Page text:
“For people who are unfamiliar with him, there are comparisons to good pros and backup quarterbacks who’ve been in that league for a long time. I think he’s right up there with those guys, the Chase Daniels of the world, the Colt McCoys of the world.

“I really do believe, though, he’s got some arm talent and some anticipation and some of those skills for quarterbacks are things he really excels at. Something that people don’t fully realize with him is that he’s a really talented passer. He’s very accurate. As I said, his anticipation is really good. I think that’s gonna translate very well for him at the pro level.”

Buechele weighed in at 6’0 and 210 lbs. this spring, a bit undersized for the NFL, and isn’t known as a mobile quarterback. But Riley says the metrics can keep a guy like Buechele from being appreciated for what he can bring to the table for the Chiefs.

“The first thing you’re going to look at is some of the metric stuff and things you can quantify. That’s where you’re going to start in college and that’s the same with the pro level,” he said.

“But listen, it’s obvious the pro game is changing and you’re seeing more guys that aren’t the prototypical size. You’re seeing guys who are more ready than they were 15 years ago, who come straight from college and they’re ready to open it up in some of these offenses you’re seeing now much like the one in Kansas City. People are being trained better and more consistently and those things make a big difference. I think the things he brings to the table will outdo some of the metrics that people tend to look at initially.”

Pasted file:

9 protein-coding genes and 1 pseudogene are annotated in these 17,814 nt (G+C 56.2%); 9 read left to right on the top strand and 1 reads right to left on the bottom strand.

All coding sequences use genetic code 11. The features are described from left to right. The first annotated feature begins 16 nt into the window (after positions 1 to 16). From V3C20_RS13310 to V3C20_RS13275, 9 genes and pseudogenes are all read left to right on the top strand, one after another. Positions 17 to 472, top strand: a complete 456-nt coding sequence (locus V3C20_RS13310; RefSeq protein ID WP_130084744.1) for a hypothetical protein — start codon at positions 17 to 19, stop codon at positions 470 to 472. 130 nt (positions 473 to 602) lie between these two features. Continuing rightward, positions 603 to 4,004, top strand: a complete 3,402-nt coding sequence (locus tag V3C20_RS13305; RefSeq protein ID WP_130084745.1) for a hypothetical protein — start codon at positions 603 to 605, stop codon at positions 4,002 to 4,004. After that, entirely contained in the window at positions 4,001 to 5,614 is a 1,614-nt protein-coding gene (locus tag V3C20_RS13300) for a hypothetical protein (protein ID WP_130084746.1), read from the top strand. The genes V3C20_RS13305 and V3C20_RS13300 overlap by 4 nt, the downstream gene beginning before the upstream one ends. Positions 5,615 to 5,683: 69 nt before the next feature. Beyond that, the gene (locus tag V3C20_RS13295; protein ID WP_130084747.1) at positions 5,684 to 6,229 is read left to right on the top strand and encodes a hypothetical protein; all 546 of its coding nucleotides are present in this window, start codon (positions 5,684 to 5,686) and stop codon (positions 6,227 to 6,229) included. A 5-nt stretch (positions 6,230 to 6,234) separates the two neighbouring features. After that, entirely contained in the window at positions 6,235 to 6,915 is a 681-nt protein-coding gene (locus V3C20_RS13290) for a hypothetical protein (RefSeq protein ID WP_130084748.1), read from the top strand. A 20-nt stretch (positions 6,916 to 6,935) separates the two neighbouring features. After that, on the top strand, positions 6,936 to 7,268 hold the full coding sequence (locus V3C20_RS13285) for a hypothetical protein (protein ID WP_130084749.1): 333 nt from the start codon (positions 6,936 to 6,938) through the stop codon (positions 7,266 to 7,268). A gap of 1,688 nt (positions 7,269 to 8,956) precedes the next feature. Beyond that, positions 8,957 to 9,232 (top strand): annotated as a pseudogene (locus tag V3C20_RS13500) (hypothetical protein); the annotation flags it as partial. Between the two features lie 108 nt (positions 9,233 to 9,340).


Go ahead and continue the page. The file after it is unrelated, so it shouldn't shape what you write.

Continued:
Buechele has already dealt with some hurdles when it comes to fighting for his chance on the field. He began his college career as a high-profile recruit who set freshman records at the University of Texas. However, after losing his job to Sam Ehlinger, who also came out in this draft class, Buechele transferred to SMU where he helped a program rebound while dealing with coaching turnover. Perhaps that’s why Riley believes the Chiefs will love what they have in Buechele under center and in the locker room.

“This guy is going to adapt. He’s going to excel mentally. He’s going to be a leader and a great teammate—all the things you want at that position. Honestly I really do just think him being in a system that can bring out all of his strengths, I really think he’ll excel there. He can throw on the run even though he’s not a runner. He’s good in the pocket. He can anticipate with the best of them.

“The thing with him is going to be getting used to some of the true play actions and all the things you see at the pro level a little bit more than you see them at the college level. I wouldn’t worry about him one bit about transitioning to an NFL offense. I think some of what the NFL does will help him and even bring out the best of him. I really do believe that.”

Next. Returning to Andy Reid's vintage offensive ways. dark